"The program has been so long in the making, but it is a good thing for the profession and the kids in our state," adds Gene Neely, the president of the Kansas National Education Association, the state affiliate of the National Education Association.

Those who are now teaching in Kansas will continue to be required to keep their skills up to date. One way districts have been trying to do that is by collaborating with local universities on professional development.

Practicing teachers will have to link the new standards to their professional-development activities, Neely says.

In another effort to improve teacher quality, the state last year provided funding for 22 teachers seeking certification from the National Board for Professional Teaching Standards. It paid 75 percent of the $2,000-per-teacher cost.

Evolution Flap

Vital Statistics
304 Public school districts
1,453 Public schools
470,000 K-12 enrollment
19% Minority students
15% Children in poverty
15% Students with disabilities
$2.7 billion Annual K-12 expenditures (all revenue sources)
(See "Sources.")
On the student-achievement front, Kansas last year completed a revision of its curriculum standards for reading, writing, mathematics, science, and social studies.

That process thrust Kansas into the national spotlight when the state board of education voted 6-4 last August to adopt science standards that eliminated virtually all references to evolution. Though districts are still free to teach the topic, it will not be included on new statewide science tests.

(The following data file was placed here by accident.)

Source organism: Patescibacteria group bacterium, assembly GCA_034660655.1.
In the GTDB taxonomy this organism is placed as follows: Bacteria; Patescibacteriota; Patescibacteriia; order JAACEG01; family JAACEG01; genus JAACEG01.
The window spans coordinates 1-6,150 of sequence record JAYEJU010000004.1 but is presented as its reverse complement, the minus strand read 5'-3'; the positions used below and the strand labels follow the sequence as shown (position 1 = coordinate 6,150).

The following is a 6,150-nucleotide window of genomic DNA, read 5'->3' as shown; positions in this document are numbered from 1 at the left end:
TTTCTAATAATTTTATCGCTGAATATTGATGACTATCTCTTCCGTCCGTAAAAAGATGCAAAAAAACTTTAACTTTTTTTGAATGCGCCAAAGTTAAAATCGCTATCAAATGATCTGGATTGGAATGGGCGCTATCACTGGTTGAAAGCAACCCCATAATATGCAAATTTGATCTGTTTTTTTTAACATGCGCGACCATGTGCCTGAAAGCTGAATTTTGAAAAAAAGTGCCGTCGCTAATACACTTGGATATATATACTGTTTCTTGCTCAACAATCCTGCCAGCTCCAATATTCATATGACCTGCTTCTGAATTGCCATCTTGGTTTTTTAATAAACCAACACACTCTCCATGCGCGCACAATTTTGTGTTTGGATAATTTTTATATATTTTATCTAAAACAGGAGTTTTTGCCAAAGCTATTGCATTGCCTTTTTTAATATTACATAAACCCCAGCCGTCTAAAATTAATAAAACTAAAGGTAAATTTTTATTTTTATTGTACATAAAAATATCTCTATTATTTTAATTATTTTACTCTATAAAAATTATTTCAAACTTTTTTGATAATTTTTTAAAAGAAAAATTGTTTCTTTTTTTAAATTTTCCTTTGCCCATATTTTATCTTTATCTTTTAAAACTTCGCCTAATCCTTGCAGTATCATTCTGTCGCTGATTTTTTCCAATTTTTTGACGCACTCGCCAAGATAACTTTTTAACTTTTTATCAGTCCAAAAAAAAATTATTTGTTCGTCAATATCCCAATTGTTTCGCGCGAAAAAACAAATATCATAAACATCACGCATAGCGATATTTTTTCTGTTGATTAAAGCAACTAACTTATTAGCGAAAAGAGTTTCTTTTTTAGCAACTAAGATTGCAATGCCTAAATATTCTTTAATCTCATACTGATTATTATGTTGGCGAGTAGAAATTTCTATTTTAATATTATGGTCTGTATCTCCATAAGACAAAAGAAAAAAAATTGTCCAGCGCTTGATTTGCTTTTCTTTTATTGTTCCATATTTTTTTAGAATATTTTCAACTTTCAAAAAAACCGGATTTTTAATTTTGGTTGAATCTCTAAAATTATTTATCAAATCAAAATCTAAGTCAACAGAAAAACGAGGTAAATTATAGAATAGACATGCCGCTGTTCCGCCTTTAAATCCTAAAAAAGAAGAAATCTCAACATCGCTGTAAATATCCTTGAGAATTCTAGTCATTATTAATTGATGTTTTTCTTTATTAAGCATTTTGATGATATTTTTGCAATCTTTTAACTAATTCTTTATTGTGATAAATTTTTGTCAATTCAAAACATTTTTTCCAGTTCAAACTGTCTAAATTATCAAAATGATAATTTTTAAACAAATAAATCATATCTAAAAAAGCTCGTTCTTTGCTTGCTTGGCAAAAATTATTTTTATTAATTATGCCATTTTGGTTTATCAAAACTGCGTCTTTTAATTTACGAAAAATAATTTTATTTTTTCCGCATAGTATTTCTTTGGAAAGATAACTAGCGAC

The narrow vote on the highly contentious issue renewed debate over the structure, and even the existence, of the 10- member state board. The board has deadlocked on a succession of important issues, such as school funding and teacher licensing.

Gov. Bill Graves, a Republican, is expected to push for changes to the board in the legislature this year. Possible proposals include adding an appointed member to the elected board or scrapping it entirely and appointing an education secretary.

"The way the board is set up limits what the governor can do for public education," argues Mike Matson, a spokesman for the governor.

Harold Voth, the board's vice chairman and a retired district superintendent, dismisses long-standing suggestions that the board's structure should be changed. "Just because we don't sometimes agree doesn't mean that we can't come together at another time," he says.

Finance Dispute

Meanwhile, the state's school finance system was challenged last spring in federal court by the midsize Salina and Dodge City school districts, which argue that the state formula discriminates against the districts' minority, limited- English-proficient, and disabled students. The districts contend that small and large districts with more homogeneous enrollments receive more than their fair share of state money.

Salina and Dodge City are supported by 14 other midsize school systems. The state expects the current funding formula to be upheld.

Legislators last year passed a measure to increase state per-pupil spending by $50, to $3,770 per student, in the current school year. The law also locked in an additional per-pupil increase of $50 for the 2000-01 school year.

—Adrienne D. Coles

 

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© 2000 Editorial Projects in Education Vol. 19, number 18, page 117